No wreckage found from crashed EgyptAir plane

No wreckage found from crashed plane
EgyptAir’s vice chairman declared that no wreckage has been found from the company’s airliner that crashed on its way from Paris to Cairo. The statement was a complete reversal from his earlier statement to CNN.

“We stand corrected on finding the wreckage because what we identified is not a part of our plane. So the search and rescue is still going on,” Ahmed Adel told CNN’s Jake Tapper.

An act of terror is suspected, and there is no indication any of the 66 passengers and crew survived.

Within an hour of Adel’s original claim that the wreckage had been found, a Greek official went on state TV and said the opposite.

The head of Greece’s Air Accident Investigation and Air Safety Board declared the wreckage did not even belong to an aircraft.

Flight MS804 was flying at about 37,000 feet when it suddenly swerved, dove and faded off the radar at 2:29 a.m.Eastern European Time.
Minutes later, Egypt scrambled a massive search operation. The U.S. Navy and Greece also joined the search.

No distress signal was issued by the crew.
An Egyptian official in a Thursday morning news conference said that an act of terror was more likely than mechanical failure. United States sources later told CNN that they were operating under the initial theory that a bomb brought the plane down.
CNN reported that so far no passengers’ names have been found on terror watch lists.

A security sweep had been conducted on the plane before it left Paris.

Two women tortured, cut into pieces and burnt

“All the procedures that should have been done in Paris were done, to the letter,” said Adel.
The wild veering indicated that the pilot had lost control of the aircraft, according to CNN, making the bomb theory more feasible.

“It turned 90 degrees left and then a 360-degree turn toward the right, dropping from 38,000 to 15,000 feet and then it was lost at about 10,000 feet,” said Greek Defense Minister Panos Kammenos.

Such dramatic shifts in course are inconsistent with mechanical failure, said CNN aviation analyst Mary Schiavo.

About two hours after the plane vanished, searchers detected the airliner’s emergency beacon in the vicinity of the crash. The battery-powered signal automatically deploys when a plane crashes or suddenly loses altitude.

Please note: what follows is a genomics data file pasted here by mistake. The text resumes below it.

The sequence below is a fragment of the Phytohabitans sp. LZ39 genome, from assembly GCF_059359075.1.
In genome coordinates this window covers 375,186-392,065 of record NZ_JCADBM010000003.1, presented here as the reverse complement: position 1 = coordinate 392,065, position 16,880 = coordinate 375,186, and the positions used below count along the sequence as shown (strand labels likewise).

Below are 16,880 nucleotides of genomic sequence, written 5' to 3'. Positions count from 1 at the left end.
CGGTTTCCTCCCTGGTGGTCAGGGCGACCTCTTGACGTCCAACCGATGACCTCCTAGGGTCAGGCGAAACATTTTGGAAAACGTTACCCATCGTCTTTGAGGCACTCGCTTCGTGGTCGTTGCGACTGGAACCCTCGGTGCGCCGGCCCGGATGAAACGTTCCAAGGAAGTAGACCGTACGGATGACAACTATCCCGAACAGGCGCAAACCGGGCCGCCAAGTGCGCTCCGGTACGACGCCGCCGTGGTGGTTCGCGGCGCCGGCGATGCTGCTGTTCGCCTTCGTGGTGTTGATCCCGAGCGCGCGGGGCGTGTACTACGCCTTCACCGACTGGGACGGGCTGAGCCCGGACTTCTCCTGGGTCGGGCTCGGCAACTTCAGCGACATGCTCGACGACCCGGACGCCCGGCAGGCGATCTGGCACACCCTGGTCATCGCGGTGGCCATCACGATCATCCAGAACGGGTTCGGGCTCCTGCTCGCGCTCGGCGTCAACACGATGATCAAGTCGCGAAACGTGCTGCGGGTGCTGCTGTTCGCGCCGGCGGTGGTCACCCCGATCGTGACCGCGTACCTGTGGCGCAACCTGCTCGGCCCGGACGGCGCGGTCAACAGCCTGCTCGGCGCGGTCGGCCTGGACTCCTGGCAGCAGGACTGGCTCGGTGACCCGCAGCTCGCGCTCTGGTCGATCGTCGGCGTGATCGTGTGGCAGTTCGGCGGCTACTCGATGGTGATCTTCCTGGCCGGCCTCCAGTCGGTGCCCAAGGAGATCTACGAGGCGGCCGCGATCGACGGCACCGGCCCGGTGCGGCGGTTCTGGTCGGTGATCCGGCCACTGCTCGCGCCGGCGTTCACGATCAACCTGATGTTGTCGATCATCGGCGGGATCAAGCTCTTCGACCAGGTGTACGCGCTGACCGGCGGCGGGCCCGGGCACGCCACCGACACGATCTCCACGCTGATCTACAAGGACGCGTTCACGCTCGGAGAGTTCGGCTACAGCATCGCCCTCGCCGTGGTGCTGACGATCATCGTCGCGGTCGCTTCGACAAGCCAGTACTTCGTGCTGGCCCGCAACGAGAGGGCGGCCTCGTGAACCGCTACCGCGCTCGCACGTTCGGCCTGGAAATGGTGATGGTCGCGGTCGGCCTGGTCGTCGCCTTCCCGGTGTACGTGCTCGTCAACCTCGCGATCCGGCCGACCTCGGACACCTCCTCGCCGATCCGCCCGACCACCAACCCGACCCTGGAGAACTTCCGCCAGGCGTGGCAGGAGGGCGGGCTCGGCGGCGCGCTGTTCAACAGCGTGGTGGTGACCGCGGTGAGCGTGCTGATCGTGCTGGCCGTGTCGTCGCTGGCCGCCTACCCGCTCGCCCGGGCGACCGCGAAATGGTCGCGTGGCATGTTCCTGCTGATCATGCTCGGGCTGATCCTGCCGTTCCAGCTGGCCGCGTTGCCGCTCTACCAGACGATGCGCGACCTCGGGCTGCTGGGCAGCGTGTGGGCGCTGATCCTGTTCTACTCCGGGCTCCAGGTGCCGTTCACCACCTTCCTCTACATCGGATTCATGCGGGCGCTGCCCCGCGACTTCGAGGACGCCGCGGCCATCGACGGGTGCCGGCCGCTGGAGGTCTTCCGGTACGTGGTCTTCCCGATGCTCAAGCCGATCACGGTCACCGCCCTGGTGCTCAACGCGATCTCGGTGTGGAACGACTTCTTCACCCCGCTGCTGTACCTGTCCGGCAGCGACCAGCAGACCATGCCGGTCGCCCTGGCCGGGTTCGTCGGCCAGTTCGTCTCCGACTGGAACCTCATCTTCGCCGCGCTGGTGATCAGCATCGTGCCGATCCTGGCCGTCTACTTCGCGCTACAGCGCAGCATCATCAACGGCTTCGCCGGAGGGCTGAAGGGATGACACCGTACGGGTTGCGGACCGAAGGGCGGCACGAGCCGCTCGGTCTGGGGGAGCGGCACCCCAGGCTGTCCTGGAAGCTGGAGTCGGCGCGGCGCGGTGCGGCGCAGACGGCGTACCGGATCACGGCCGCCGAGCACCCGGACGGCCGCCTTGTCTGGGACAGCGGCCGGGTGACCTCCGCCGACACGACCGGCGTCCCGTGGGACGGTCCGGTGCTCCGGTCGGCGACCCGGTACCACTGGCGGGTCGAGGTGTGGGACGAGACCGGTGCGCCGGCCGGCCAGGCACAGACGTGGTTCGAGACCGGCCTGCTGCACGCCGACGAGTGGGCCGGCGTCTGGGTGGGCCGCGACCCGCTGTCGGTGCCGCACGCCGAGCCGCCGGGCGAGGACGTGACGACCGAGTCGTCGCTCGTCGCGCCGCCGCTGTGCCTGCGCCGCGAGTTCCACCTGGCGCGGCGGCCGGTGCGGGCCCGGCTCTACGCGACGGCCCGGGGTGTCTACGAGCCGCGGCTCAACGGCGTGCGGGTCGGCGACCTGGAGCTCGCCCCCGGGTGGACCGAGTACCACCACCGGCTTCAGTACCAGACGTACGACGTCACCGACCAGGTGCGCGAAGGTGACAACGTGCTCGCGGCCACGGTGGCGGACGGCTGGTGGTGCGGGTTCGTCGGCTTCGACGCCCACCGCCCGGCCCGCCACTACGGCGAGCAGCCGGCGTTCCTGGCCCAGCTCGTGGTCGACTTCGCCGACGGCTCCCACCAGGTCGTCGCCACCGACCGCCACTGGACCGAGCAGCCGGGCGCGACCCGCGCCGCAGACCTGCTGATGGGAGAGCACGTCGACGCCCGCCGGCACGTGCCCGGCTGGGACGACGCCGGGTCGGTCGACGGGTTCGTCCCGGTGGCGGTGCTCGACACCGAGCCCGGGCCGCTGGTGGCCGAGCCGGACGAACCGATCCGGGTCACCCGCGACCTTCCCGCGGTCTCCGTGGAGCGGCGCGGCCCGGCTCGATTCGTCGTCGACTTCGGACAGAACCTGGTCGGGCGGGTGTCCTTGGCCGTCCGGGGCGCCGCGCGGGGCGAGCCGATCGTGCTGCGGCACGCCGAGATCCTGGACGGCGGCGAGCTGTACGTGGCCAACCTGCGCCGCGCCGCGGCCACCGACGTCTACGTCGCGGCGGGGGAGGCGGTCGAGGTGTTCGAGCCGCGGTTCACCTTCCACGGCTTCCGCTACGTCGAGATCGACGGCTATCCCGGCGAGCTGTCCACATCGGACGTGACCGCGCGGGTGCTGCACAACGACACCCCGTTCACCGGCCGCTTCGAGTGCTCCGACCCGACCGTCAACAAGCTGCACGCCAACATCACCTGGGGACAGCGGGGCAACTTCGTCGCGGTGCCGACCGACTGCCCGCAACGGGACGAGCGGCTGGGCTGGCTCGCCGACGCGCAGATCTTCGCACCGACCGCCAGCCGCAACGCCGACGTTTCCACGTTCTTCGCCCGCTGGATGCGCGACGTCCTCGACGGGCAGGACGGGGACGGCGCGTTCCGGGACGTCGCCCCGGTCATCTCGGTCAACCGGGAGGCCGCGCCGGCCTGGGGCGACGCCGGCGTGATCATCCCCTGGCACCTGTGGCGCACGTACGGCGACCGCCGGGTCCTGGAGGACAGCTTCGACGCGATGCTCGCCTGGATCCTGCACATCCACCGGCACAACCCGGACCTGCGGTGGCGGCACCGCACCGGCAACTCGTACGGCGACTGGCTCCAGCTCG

Greek air traffic authorities said the flight appeared normal when they were about to hand the plane over to their Egyptian counterparts. Then the pilot didn’t respond to their calls.

The plane was about 10 miles into Egyptian airspace and about 40 or 50 miles from the country’s coast when it disappeared.

French President Francois Hollande confirmed Thursday morning that the plane had crashed. France has extended its state of emergency. Aside from an increased security presence and scrutiny of flights bound for the U.S., operations remained normal at Charles de Gaulle Airport, where MS804 originated.

Paris and Egyptian prosecutors have opened an investigation, the Associated Press reported.
There were no Americans aboard the craft. The airline released the passengers’ nationalities in a tweet early Thursday.

Among the victims: 30 Egyptian, 15 French, one British, one Belgian, two Iraqi, one Kuwaiti, one Saudi, one Sudanese, one Chadian, one Portuguese, one Algerian and one Canadian.

The plane, an Airbus A320, was relatively new and the crew was experienced. The craft was manufactured in 2003 and maintenance records checked out. The plane’s captain had 6,275 hours of experience, including 2,101 hours on the Airbus 320. The co-pilot had 2,766 flying hours, EgyptAir reported.

Egyptian President Abdel Fattah el-Sisi chaired an emergency meeting of the country’s national security council Thursday to discuss the flight’s disappearance, CNN reported.

In March, an EgyptAir flight heading to Cairo was hijacked by a man claiming to have a bomb strapped to his chest. The plane was diverted to Cyprus, and after an hours-long standoff, the bomb turned out to be a fake, and all passengers and crew were released unharmed.


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